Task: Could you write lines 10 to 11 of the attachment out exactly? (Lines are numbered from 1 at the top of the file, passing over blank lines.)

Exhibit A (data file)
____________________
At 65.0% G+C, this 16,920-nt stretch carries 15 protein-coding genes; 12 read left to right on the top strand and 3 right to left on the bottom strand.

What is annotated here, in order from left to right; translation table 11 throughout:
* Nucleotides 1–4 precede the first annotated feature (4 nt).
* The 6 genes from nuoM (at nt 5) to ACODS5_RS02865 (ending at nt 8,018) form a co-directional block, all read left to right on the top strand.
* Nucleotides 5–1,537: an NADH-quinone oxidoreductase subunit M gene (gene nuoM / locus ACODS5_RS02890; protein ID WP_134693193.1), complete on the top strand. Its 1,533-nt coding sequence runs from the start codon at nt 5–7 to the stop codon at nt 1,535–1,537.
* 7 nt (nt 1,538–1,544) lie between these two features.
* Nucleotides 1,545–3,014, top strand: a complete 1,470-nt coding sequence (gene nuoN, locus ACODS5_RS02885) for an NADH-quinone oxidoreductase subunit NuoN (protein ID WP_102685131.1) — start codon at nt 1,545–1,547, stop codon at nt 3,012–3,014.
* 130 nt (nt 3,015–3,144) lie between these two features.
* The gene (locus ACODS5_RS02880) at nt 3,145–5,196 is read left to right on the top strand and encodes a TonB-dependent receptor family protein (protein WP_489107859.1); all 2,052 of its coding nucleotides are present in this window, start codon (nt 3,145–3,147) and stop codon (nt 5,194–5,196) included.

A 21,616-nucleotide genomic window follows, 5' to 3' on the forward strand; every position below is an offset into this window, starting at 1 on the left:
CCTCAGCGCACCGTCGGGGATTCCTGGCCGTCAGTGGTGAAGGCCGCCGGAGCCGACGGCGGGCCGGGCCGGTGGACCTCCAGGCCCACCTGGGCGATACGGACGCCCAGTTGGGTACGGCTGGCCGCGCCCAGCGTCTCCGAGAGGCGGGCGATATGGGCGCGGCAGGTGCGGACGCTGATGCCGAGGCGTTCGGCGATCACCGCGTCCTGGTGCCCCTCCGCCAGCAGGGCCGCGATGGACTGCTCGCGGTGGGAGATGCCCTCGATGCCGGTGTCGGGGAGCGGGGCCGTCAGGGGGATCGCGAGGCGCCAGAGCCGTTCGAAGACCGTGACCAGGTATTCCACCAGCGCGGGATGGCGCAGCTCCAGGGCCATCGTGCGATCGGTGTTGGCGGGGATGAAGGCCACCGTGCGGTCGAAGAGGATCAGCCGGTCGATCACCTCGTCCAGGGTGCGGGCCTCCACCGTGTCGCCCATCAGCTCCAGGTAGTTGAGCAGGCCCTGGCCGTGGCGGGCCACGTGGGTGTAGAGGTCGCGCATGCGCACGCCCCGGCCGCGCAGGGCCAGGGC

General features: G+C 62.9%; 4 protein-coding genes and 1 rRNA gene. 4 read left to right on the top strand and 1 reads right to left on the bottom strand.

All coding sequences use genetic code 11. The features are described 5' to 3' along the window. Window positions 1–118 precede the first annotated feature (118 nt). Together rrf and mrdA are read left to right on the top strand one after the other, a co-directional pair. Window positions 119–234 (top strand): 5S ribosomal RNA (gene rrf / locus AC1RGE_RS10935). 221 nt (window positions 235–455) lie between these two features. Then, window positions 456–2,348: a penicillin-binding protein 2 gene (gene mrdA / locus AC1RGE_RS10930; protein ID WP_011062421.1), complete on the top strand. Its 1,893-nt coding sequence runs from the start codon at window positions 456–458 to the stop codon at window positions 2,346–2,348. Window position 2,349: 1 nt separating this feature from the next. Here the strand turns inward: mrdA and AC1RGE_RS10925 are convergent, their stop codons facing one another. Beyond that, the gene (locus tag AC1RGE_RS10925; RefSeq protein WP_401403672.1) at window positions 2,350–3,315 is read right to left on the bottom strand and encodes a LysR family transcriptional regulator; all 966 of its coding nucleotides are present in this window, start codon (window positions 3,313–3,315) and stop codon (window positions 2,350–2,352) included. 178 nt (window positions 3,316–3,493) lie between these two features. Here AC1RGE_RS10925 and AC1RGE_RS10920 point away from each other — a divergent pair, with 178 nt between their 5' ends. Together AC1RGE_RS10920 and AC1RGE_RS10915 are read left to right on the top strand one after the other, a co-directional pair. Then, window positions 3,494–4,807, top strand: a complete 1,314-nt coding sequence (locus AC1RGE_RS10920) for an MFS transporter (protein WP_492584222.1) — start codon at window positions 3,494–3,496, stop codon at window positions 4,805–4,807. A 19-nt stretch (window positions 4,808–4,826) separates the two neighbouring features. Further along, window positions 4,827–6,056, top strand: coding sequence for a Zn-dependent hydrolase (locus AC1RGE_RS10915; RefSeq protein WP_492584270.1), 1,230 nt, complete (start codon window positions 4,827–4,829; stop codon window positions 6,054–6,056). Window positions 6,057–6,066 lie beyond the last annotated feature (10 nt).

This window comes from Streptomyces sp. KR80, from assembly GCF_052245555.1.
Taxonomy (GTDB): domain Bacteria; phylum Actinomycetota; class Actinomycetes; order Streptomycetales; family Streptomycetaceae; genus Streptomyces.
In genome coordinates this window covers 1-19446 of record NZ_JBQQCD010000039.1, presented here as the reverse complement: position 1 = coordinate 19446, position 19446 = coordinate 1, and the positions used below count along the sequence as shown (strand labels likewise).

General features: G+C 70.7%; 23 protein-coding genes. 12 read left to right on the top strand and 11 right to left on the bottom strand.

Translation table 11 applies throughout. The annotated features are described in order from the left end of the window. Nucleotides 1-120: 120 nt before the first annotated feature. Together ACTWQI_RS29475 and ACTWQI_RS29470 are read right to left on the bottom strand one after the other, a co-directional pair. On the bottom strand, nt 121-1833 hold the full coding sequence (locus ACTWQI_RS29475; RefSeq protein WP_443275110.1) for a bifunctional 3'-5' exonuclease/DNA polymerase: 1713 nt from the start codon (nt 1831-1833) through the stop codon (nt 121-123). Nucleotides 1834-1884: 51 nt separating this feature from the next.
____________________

A 21,616-nucleotide genomic window follows, 5' to 3' on the forward strand; every position below is an offset into this window, starting at 1 on the left:
CCTCAGCGCACCGTCGGGGATTCCTGGCCGTCAGTGGTGAAGGCCGCCGGAGCCGACGGCGGGCCGGGCCGGTGGACCTCCAGGCCCACCTGGGCGATACGGACGCCCAGTTGGGTACGGCTGGCCGCGCCCAGCGTCTCCGAGAGGCGGGCGATATGGGCGCGGCAGGTGCGGACGCTGATGCCGAGGCGTTCGGCGATCACCGCGTCCTGGTGCCCCTCCGCCAGCAGGGCCGCGATGGACTGCTCGCGGTGGGAGATGCCCTCGATGCCGGTGTCGGGGAGCGGGGCCGTCAGGGGGATCGCGAGGCGCCAGAGCCGTTCGAAGACCGTGACCAGGTATTCCACCAGCGCGGGATGGCGCAGCTCCAGGGCCATCGTGCGATCGGTGTTGGCGGGGATGAAGGCCACCGTGCGGTCGAAGAGGATCAGCCGGTCGATCACCTCGTCCAGGGTGCGGGCCTCCACCGTGTCGCCCATCAGCTCCAGGTAGTTGAGCAGGCCCTGGCCGTGGCGGGCCACGTGGGTGTAGAGGTCGCGCATGCGCACGCCCCGGCCGCGCAGGGCCAGGGC